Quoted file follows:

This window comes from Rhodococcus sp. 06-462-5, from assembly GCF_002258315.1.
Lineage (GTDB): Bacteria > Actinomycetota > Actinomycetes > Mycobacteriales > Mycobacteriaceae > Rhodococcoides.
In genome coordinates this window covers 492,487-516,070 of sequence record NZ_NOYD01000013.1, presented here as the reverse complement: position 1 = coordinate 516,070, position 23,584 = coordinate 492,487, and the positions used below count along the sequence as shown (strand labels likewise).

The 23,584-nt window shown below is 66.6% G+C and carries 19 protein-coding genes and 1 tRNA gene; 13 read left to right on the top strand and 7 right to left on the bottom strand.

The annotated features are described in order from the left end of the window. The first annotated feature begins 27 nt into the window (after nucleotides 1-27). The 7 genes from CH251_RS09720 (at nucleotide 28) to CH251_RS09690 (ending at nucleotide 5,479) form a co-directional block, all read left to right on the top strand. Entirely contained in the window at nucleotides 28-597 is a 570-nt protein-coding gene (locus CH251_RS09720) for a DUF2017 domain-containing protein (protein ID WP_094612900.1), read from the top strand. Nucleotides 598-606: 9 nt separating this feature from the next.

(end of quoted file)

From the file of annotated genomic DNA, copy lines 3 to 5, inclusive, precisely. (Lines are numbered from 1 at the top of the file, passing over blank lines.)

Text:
In genome coordinates this window covers 492,487-516,070 of sequence record NZ_NOYD01000013.1, presented here as the reverse complement: position 1 = coordinate 516,070, position 23,584 = coordinate 492,487, and the positions used below count along the sequence as shown (strand labels likewise).

The 23,584-nt window shown below is 66.6% G+C and carries 19 protein-coding genes and 1 tRNA gene; 13 read left to right on the top strand and 7 right to left on the bottom strand.

The annotated features are described in order from the left end of the window. The first annotated feature begins 27 nt into the window (after nucleotides 1-27). The 7 genes from CH251_RS09720 (at nucleotide 28) to CH251_RS09690 (ending at nucleotide 5,479) form a co-directional block, all read left to right on the top strand. Entirely contained in the window at nucleotides 28-597 is a 570-nt protein-coding gene (locus CH251_RS09720) for a DUF2017 domain-containing protein (protein ID WP_094612900.1), read from the top strand. Nucleotides 598-606: 9 nt separating this feature from the next.